New York City Ballet Digital Fall Season Programme 4: Classic NYCB

October 14, 2020

David Mead

One of the great things about this present Digital Fall Season from New York City Ballet, and the previous Spring Season, is that the programmes have been kept short at around an hour maximum in total, and varied with few excerpts or whole ballets stretching even to fifteen minutes. That’s important online, where watching is much harder work, not least because one is staring at a fixed spot, and a small fixed spot at that, in a way you do not in the theatre.

On a personal level, there have also only been a very few pieces that have struggled to appeal. Unfortunately, the first movement of Balanchine’s Brahms-Schoenberg Quartet, that opens this latest programme, is one of them.

You can’t argue that the dance doesn’t echo Brahms’ Piano Quartet in G minor, Op.25 well. It does. The choreography paints mood with a broad brush. It is pleasant, but that’s about as far as it goes. The opening movement’s score probably doesn’t help: an allegro that, well, just doesn’t feel very allegro.

Emily Kikta in George Balanchine’s Brahms-Schoenberg QuartetPhoto Erin Baiano
Emily Kikta in George Balanchine’s Brahms-Schoenberg Quartet
Photo Erin Baiano

With the women in soft-coloured Romantic tutus and the men in formal dress, it feels like the cast have escaped from some genteel period drama ball. It’s very elegant and correct. I also found myself thinking fairies in some twilight glade at one point.

Leads Ashley Bouder and Russell Janzen suggest a mature couple, although Janzen is definitely the rougher of the two. Emily Kitka gets the more expressive choreography. Her pique arabesques and extensions are gorgeous. Her backbends too.

The hardest thing you can ask a dancer to do on stage is stand still and look interested (it comes a close second to plain walking). But that’s just what Balanchine asked his couple to do for the whole opening Cantilène movement on Duo Concertant, just reacting to the music, each other, and the onstage pianist and violinist.

Anthony Huxley in George Balanchine’s Duo ConcertantPhoto Paul Kolnik
Anthony Huxley in George Balanchine’s Duo Concertant
Photo Paul Kolnik

Standing next to the piano, Anthony Huxley appears perfectly natural, acknowledging the musicians but most of all looking very happily at his partner. Megan Fairchild may look less comfortable here but she certainly comes to life up when the dance starts in the second movement, Eclogue 1. She plays with the music quite beautifully. She’s bright and perky, emphasising the staccato moments but equally somehow making them extend. In the Eclogue 2 pas de deux, which feels like we’ve been let in on a very private moment, she’s light and languorous. Huxley is an attentive partner, moving quietly, supporting strongly, although it’s in his later solos in the Gigue that he really comes into his own, moving sharply, precisely, with freedom, and best of all, a sense of enjoyment.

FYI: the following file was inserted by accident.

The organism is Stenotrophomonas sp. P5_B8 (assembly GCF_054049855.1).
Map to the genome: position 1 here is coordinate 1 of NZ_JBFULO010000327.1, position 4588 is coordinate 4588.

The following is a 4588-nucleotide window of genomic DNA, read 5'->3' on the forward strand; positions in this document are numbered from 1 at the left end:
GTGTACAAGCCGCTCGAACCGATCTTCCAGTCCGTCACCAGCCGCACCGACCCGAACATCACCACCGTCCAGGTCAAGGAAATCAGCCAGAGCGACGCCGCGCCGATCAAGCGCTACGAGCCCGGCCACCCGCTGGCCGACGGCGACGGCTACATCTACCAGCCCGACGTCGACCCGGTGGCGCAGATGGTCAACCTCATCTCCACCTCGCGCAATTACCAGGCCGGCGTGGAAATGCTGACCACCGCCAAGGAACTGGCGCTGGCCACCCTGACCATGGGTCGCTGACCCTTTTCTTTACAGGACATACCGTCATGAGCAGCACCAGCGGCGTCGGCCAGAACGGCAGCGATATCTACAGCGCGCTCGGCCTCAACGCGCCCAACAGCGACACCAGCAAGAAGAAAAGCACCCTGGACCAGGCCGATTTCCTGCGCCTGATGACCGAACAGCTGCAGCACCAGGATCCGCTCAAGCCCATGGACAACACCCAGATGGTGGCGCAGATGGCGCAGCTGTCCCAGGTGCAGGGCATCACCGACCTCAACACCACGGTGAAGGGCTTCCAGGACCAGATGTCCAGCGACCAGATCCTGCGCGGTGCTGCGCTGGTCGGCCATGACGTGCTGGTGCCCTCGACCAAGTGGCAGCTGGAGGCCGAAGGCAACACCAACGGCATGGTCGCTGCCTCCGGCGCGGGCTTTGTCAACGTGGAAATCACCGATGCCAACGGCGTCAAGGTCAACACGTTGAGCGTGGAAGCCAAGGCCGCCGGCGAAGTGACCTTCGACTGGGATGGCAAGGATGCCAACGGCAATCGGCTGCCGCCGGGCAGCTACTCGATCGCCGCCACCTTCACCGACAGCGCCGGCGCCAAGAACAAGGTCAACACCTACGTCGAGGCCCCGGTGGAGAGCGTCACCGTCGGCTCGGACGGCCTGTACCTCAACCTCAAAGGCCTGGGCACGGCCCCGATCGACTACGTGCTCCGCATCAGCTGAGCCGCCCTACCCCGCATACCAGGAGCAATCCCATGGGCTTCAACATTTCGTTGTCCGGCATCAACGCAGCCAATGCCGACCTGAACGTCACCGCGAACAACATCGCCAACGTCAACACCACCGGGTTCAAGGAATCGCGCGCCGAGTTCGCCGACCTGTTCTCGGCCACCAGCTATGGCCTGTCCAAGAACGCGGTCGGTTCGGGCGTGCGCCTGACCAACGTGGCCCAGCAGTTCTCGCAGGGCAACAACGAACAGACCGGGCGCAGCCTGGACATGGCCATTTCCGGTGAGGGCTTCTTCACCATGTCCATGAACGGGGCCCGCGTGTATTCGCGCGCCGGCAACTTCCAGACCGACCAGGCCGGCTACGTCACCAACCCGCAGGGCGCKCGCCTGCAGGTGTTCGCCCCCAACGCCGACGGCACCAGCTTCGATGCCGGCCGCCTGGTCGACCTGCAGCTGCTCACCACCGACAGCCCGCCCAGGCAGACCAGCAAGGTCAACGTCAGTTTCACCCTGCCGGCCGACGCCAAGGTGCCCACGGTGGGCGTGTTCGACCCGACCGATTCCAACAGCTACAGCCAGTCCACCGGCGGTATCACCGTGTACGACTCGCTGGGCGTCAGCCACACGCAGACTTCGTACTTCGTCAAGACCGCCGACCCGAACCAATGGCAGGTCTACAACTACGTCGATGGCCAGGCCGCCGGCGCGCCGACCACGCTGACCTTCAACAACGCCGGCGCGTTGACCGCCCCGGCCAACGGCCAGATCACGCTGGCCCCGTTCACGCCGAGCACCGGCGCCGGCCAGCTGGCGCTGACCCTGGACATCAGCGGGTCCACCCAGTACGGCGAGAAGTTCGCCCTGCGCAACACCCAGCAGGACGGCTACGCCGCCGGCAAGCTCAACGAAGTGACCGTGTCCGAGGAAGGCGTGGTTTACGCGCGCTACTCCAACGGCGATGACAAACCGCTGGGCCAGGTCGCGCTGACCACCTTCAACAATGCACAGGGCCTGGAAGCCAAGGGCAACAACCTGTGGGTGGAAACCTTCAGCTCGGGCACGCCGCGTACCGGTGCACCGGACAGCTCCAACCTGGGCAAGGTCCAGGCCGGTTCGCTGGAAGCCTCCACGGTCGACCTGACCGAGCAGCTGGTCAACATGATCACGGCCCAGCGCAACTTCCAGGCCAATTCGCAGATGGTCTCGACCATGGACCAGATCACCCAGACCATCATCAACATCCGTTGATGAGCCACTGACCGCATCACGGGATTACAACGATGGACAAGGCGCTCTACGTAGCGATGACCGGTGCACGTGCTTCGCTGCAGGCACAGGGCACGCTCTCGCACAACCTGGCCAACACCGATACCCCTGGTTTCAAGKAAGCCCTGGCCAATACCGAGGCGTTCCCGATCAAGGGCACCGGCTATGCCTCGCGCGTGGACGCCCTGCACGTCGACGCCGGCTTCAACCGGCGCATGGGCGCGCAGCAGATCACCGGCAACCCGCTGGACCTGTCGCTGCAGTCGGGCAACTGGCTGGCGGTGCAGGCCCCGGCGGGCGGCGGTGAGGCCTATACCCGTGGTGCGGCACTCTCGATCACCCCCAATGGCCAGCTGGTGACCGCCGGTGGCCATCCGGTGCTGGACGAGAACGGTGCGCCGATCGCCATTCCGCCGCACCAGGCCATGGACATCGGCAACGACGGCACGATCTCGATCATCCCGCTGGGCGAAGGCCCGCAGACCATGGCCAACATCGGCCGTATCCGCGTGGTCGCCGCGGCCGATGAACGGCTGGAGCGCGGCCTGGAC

Private moments, albeit a series and between different and interchanging couples pretty much sums up Jerome Robbins’ Dances at a Gathering too. It’s an absolute delight, full of subtle detail as Robbins’ plays with the music, sometimes in a flirtatious way, sometimes more considered and serious. Not a step, not even the smallest gesture, is without intent.

In the Scherzo and Finale screened, the highlight without doubt was seeing Megan Farichild as the Girl in Apricot. She dances with a radiance and a sheer youthful joyfulness that is rarely seen. I also enjoyed the delicate fragility of Sterling Hyltin as the Girl in Pink.

Erica Pereira with Spartak Hoxha, Troy Schumacher and Ralph Ippolito in Symphony in CPhoto Rosalie O’Connor
Erica Pereira
with Spartak Hoxha, Troy Schumacher and Ralph Ippolito in Symphony in C
Photo Rosalie O’Connor

A couple of weeks ago, this Digital Fall Season opened with a bang with the first movement of Balanchine’s Symphony in C. This week, we got the Fourth Movement and Finale. Ballet thrills come in all forms of course, but for sheer joy, with its effervescent choreography, equally sparkling music, and not forgetting a bevy of white tutus, is there a better ballet, and a better finale, that highlights ballet’s magic? Over seventy years from its making, it still holds its own brilliantly.

The performance is led by Erica Pereira and Troy Schumacher, but this is very much an ensemble section about complex patterning and technique. Always crisp and sharp, they deliver across the board. Glorious. Quite glorious.

This programme is available on YouTube until October 20, 2020.

Next in New York City Ballet’s Digital Fall Season is 21st Century Voices, available in the UK from Wednesday October 21 at 1am (8pm the previous evening in New York). The programme features excerpts from Justin Peck’s Rodeo: Four Dance Episodes, Year of the Rabbit and Everywhere We Go; Alexei Ratmansky’s Pictures at an Exhibition; and Christopher Wheeldon’s Polyphonia and Mercurial Manoeuvres.